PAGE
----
Writing for Pakistan's The News International, EWI Board Member Ikram Sehgal assesses the security situation in Pakistan.
One of the great tragedies to befall this country was the assassination of Punjab governor Salmaan Taseer by Mumtaz Qadri in Islamabad on Jan 4, 2011, bringing into sharp focus one of the important aspects of security that does not get the attention it should: fidelity.
A policeman in the security detail provided to Taseer by the Punjab Elite Police, Qadri readily confessed to killing the late governor because he disagreed with his opposition to the Blasphemy Law. Trust that must be inherent between a bodyguard and his ward was not sacrificed at the altar of material gain but for a more sinister reason, an extreme interpretation of ideology. Given that Qadri had already aroused suspicions among his superiors and colleagues, it is still unclear how he managed to get himself detailed in the squad protecting Salmaan Taseer in Islamabad.
What is far more mystifying (and a cause for real concern) is the role of the other Elite personnel in the security detail. Trained personnel are programmed to react instantaneously to danger. Their failure to take any action whatsoever to interdict Qadri while he was directing a burst of automatic gunfire at Taseer at point blank range put into contention their active (or at the least, passive) complicity.
One aspect has become terrifyingly clear in the aftermath of the Taseer assassination, how does one ascertain the fidelity of guards assigned to provide security to key personnel? This particular incident raises the serious question of infidelity on the basis of ideology. As a member of the provincial police force, and also part of the Elite Force, Taseer’s killer would normally have had his background checked many times, yet there seems to have been a dangerous chink in the vetting process that was not detected. It only requires one or two persons posted on duty at key places to cause mayhem. How good is our verification of antecedents and the physical vetting process?
The All-Pakistan Security Agencies Association (APSAA) insists upon its members not only doing a thorough vetting process but has institutionalised this process. However, given the Taseer assassination one shudders to think what the state of the private security services sector could be. With hundreds of private security services companies operating, a strict monitoring of the process of conducting background verification checks of their employees entrusted with guarding of the lives and property of their clients is necessary. It makes this the most critical aspect of guarding in Pakistan. APSAA members have been fighting a losing battle against the overwhelming perception among the populace that instead of preventing crimes they should (or could) have prevented, the guards themselves go about committing the crimes, or are involved in what at times are heinous crimes.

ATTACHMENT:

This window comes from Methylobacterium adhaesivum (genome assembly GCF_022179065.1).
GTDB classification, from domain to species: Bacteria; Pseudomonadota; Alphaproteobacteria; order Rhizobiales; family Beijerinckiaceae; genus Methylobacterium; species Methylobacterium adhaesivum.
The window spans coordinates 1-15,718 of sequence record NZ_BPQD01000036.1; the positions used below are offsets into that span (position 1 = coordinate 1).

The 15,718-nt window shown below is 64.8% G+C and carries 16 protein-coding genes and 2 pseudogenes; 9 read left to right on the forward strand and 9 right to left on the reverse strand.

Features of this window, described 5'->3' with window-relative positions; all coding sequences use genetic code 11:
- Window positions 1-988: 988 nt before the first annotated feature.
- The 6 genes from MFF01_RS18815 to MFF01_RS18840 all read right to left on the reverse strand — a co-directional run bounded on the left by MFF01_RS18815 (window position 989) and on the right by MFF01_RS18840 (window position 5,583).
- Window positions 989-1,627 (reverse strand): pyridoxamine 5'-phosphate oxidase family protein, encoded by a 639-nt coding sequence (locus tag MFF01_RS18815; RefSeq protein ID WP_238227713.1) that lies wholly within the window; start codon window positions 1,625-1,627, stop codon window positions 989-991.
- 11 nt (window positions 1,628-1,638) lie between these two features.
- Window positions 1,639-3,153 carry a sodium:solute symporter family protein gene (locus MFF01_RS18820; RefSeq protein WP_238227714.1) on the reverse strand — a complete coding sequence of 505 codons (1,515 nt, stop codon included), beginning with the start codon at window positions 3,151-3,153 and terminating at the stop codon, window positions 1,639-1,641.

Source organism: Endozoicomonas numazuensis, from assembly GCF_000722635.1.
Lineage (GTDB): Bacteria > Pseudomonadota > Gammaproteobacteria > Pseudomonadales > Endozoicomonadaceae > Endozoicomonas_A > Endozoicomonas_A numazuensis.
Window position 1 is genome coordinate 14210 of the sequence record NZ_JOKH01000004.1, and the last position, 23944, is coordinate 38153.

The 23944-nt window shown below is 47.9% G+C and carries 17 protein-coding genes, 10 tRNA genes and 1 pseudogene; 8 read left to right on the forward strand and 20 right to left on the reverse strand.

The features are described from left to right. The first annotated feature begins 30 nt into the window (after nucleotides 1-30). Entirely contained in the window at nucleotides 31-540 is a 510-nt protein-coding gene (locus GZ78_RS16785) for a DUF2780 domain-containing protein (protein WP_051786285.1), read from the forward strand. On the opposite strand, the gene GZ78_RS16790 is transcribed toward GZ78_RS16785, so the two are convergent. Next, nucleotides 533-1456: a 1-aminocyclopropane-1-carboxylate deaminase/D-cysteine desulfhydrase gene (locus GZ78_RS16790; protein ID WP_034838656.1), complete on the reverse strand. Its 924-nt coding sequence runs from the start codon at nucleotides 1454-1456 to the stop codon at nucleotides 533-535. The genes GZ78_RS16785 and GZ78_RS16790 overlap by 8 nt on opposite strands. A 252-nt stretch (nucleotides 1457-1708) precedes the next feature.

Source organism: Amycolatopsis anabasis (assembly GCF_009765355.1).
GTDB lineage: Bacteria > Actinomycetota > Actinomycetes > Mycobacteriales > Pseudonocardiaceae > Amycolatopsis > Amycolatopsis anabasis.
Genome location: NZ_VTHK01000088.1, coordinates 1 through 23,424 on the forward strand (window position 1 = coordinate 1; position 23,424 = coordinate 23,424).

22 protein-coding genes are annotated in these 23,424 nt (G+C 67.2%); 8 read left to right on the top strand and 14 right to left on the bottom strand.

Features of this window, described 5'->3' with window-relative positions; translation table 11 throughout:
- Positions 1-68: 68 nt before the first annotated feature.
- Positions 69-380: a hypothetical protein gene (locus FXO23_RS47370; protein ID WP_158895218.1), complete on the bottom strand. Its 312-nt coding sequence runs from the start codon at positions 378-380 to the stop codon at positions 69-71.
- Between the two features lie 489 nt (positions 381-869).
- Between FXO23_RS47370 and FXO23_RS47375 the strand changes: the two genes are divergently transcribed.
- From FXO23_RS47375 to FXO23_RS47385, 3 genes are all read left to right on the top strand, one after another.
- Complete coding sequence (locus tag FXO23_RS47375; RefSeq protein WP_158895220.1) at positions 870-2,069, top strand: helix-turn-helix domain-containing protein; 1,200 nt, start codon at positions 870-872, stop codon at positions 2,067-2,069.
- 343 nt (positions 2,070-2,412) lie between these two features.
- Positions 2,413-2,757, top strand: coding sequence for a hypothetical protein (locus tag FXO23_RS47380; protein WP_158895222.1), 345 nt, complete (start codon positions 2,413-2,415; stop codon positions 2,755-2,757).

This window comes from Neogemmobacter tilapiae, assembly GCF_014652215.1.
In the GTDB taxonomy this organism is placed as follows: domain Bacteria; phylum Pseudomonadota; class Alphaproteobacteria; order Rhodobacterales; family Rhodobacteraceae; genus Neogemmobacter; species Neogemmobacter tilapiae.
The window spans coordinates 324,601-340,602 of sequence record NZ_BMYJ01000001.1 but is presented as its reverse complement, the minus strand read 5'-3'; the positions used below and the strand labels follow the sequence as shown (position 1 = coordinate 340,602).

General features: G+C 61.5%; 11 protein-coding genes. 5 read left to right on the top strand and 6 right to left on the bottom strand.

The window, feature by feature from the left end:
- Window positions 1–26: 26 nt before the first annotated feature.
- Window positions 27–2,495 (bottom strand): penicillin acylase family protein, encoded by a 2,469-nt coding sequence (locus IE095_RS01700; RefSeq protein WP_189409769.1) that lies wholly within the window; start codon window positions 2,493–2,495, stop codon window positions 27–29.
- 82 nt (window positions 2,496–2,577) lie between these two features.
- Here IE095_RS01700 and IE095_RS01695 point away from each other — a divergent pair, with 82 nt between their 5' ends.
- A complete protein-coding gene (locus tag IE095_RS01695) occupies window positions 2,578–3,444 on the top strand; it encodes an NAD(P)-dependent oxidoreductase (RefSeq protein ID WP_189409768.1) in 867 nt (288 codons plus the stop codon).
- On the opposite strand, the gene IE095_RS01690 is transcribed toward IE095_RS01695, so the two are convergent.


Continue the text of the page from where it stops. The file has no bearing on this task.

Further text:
While this is not exactly true, there have been occasions when a private security guard who was hired to protect property steals it himself or with the help of his associates. This has been unfortunately played up by the media. The question about a guard’s fidelity or his honesty has become extremely important, especially today because we are dealing with cutting-edge terrorism.
All over the world security guards have to go through a mandatory verification process. In many countries background checks are conducted by the local police. Many times this is supplemented by scrutiny by other agencies mandated to do so. In the Netherlands, for example, security guards have to undergo a criminal background check by the local police department in the area where the private security company is located.